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Thread: Idea to stop patch/swatch faking
06-08-2013, 05:35 PM #1
Idea to stop patch/swatch faking
I'm sure someone has thought of this, but I haven't read it anywhere so I figure I may as well see what other people think. Why don't the card companies take a little picture of the swatch the place on the card, and put it the back of the card? Right where they print the COA part of the card, that way everyone knows what the swatch looked like when the card was printed.
If that would be too time consuming, just put a code on the back of every card (like what UD have now, but something on a memorabilia specific portion of the manufacturers website or something) and scan the card after the patch is stuck on it at the factory, and link the scan to that code so if you get that card (or want to sell that card) you can verify that it was real!
Hopefully you read these ideas as I thought of them, because I got a little wordy in my head and had to shorten it up haha, but what do you guys think??
06-08-2013, 05:52 PM #2
The idea of having a picture on the back of the card wouldn't work out unless UD put some huge hours of work into it. They'd need to make an individual printing plate for each card (because each one would have a different swatch and serial number), and that's a very unrealistic hope.
However, Panini tried this interesting thing of putting a piece of authentification inside the actual card. To my knowledge it has only been done in non-hockey related products (the video is of a football card) but perhaps we'll see this for NHL cards as well.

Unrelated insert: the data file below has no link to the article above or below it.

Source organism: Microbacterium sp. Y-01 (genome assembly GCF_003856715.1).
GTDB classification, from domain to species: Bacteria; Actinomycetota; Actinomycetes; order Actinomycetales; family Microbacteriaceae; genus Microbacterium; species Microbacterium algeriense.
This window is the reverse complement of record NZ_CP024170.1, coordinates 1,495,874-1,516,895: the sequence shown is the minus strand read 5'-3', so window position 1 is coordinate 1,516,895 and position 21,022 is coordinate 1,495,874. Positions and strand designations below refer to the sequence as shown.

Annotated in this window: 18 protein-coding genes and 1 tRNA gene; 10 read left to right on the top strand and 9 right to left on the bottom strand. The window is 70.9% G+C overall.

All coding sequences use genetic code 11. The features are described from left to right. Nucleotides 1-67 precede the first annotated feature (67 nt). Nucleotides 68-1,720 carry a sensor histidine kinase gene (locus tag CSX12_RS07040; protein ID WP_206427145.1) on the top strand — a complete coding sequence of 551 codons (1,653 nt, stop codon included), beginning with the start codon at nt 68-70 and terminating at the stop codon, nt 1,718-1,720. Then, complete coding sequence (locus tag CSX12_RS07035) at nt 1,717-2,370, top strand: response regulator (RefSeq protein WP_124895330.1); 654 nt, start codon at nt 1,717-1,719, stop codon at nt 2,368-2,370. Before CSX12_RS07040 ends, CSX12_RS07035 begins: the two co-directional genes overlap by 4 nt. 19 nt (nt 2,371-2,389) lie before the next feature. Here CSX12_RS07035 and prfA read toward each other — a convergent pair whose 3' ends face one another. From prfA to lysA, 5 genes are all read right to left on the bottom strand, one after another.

-EthanCollecting Mask Cards
06-08-2013, 05:58 PM #3
yeah that would cost them a fortune to have that many printing plates. The only thing that they have a chance of doing is uploading more pictures of the cards before they are released, but that would cost additional money too, and would delay the products most likely.
06-08-2013, 06:00 PM #4
One sure-fire way to stop patch fraud would be to have a small/thin security strip (paper or sting) run across the center of the swatch. This would make it very difficult to remove/replace the swatch without breaking the strip. One downside is that it collectors may not like the way it looks.Hidden Content
Collecting: (click links to see want lists)
Hidden Content (95% complete) / Hidden Content (83.4% complete) / Eric Lindros (35% complete) / Ilya Kovalchuk (22% complete)
...and to a lesser extent
Hidden Content (61% complete) / Hidden Content (43% complete) / Brian Propp (50% complete)
06-08-2013, 06:27 PM #5
I think we should insert a tiny vile of police die behind the patch so when it is removed, WHAMMO police die all over the card and fraudster!!! In all seious tho A nice photo database needs to be kept by the card companies.
06-08-2013, 06:45 PM #6
06-08-2013, 07:32 PM #7
I like the idea of a data base with photos
06-08-2013, 07:49 PM #8
Can't say I thought of all the diff printing plates they'd need to create, complete oversightment on my part. I do like what Panini did in that video, but there needs to be something simpler so that when you are buying/trading online you can tell. It might be time consuming for someone to take a scan of the new cards after they get a swatch on them and post online what serial number of the card has that swatch, but these companies aren't exactly poor... hire a couple students who need money and would rather work with cards than McDonald's.
Another idea, maybe just take one big pic of the swatches youre gonna paste on the cards, put the serial number that swatch will be (like a big bristol board presentation, idc tbh, just show everyone what swatch you used), put it on a website and call it a day. It can be as crude as possible i dont think anyone would care at all
06-08-2013, 08:03 PM #9
How often does jersey faking happen? (Not talking about patches at the moment). I have a couple sweet jersey peices and wondered if there legit.
06-08-2013, 08:31 PM #10